with this euro setup - you NEED leaves because - how else is the the spear going to be basically scraping the top of the mech as it enters- if it doesn't - then it WILL lift when sear engages - by very definition- it HAS to- in order to smash the spear up against the roof. With a setup like that - you have 2 rollers making the whole spear exit smooth on the bottom of things - but what about that spear scraping its way out of the mech housing?

no wonder you dont like et guns or pinned mechs - they wont work at all with this new mech.

Sounds like it needs to have a pair of rollers on the top of the spear too ?

Seems like with the spear sandwiched in there - it will Have to lift a little when sear engages? right ?

majd - you are describing a setup where the lift is minimalized - but you speak as if its negated altogether.
that may be true on one brand of spear within one batch - but you can expect - over the life of the gun - there could be many brands of spears used and some of them are certainly not going to fit with the tolerances you describe- either some of them are gong to be too big and just strike the mech housing on top - or be smaller - and have a gap between the spear and "roof" as it enters mech - which will allow (better yet - force ) lift.

That may be ok wth a rear handle setup - but I bet if you had a pushrod on one of those - it would be far more likely to do that half cock thing .

Also - the difference in spear companies' tang height is the biggest problem for me all the time - even within the same brand - i see dramatic differences - between batches. The last batch of spears - I got from my guy - were so much taller at the sear height - that they all collided with the mech housings and wouldn't even enter the mech.
I thought I had mounted and pinned the mech height wrong - but when i used my riffe spear to check it - I had room to spare- so I ended up filing and grinding the flat spots on the spears to get them to fit.
If I had been using euro mech that sandwiches the spear -'i'm not sure I could have pulled that off- maybe? idk?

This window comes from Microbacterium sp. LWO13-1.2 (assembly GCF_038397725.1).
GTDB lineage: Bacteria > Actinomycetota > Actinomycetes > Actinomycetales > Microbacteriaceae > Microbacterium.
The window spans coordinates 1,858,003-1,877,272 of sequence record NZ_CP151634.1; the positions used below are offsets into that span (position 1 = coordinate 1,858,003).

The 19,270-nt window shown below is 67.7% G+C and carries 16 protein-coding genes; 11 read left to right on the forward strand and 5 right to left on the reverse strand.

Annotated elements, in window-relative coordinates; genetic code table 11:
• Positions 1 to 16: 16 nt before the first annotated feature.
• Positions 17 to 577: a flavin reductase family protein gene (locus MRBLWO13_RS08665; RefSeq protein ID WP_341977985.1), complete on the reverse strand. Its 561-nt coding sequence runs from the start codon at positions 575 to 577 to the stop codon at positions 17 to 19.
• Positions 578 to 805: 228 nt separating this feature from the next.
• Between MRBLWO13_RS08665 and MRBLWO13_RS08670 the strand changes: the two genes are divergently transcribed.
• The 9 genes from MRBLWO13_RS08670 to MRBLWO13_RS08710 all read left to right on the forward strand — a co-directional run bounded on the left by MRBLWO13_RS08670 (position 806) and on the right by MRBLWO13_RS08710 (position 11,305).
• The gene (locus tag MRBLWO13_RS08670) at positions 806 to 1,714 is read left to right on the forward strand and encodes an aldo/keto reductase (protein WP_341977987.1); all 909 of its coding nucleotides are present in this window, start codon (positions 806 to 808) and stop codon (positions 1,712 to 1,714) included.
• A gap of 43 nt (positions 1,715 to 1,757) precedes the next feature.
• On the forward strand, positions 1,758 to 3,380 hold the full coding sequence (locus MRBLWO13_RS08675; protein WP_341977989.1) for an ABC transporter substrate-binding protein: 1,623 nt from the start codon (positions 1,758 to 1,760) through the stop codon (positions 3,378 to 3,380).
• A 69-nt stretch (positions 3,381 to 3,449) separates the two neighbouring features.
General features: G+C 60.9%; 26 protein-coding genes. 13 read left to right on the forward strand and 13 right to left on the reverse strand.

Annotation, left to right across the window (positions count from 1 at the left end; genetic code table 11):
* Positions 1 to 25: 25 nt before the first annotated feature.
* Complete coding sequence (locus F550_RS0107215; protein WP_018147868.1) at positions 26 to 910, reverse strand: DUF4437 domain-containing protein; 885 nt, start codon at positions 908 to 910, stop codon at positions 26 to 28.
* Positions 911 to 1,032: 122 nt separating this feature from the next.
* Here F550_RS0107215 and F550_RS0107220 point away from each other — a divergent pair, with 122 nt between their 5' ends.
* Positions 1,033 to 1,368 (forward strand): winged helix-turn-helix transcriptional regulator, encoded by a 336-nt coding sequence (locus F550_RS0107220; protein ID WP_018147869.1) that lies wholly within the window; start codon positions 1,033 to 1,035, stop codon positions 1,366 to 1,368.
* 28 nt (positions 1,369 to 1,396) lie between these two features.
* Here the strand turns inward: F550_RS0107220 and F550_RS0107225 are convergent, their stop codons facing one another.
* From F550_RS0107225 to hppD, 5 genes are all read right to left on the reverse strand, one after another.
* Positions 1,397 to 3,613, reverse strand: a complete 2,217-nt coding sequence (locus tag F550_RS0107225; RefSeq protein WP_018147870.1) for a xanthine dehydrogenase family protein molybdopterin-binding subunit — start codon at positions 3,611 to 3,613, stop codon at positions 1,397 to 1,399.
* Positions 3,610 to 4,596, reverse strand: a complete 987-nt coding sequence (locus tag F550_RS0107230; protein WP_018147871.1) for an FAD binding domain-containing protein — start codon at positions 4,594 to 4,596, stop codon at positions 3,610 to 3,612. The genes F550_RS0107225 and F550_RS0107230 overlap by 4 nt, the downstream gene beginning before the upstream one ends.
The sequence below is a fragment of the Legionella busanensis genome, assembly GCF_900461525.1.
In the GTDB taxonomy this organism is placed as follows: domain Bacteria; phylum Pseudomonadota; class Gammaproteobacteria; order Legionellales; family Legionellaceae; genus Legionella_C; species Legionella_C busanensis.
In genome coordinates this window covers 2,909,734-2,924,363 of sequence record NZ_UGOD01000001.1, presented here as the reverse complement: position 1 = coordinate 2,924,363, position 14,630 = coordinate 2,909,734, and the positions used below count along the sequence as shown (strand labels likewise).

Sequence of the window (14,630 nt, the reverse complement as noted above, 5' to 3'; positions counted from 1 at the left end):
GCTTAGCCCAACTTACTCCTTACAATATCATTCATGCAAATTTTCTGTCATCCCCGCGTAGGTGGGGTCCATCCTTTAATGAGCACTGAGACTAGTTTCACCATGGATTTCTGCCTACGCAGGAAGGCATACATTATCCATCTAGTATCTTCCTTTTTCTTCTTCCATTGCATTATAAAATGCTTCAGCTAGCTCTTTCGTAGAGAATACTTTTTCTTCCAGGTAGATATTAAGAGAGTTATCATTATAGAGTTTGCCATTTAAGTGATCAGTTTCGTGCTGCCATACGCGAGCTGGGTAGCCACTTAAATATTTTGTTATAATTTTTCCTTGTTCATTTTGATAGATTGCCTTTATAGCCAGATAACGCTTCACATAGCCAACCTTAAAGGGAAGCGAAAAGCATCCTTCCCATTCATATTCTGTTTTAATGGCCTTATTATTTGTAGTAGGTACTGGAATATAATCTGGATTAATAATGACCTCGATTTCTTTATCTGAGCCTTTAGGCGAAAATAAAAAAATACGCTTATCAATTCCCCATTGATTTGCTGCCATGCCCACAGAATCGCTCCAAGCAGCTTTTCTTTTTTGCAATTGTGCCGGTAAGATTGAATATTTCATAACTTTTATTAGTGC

I'm not being critical - so much as wondering what you thought about these factors - or how you dealt with them.

also - popgun pete made a point earlier about different radius sizes in roller / spear interfaces put pressure in differnt angles - depending on the size of the arc on the spear or the size of the roller - it will either push down more - or less - as it locks in. with different spears having different size rounded spots on them - make them push against your roller at different angles - this seems to be a fact - my question is - does it make the spear exit smoother or worse depending on size of round cutout for spear "radius"
I know they vary greatly - on some brands - especially riffe - they make the cutout much larger - to allow them to work for square notch shafts.
but on (for instance) omer shafts - the cutout curve (eliptical - not radius actually- right?) is much smaller and only fits euro mechs.

It sounds like - in order to get full performance with a roller sear - you need to stick to one brand of spear - and it needs to be a company that has ridiculously good standards in their tangs and slots. Not sure if that company exists - except riffe - but they still put the sharkfins 4"back on the euro spears - wasting that precious band stretch
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Old 08-30-2017, 08:58 AM   #45
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Re: reverse mechs... tell me why again?

Quote:
Originally Posted by Impaler Spearguns View Post
so, the roller mech works like all other euro mechs? what i mean is- does it hold the spear by wedging spear like a sandwich between the roof of the mech and the sear?
unlike the square notch setup -( that I always heard was much stronger btw) that just holds the spear - without using the mech housing

with this euro setup - you NEED leaves because - how else is the the spear going to be basically scraping the top of the mech as it enters- if it doesn't - then it WILL lift when sear engages - by very definition- it HAS to- in order to smash the spear up against the roof. With a setup like that - you have 2 rollers making the whole spear exit smooth on the bottom of things - but what about that spear scraping its way out of the mech housing?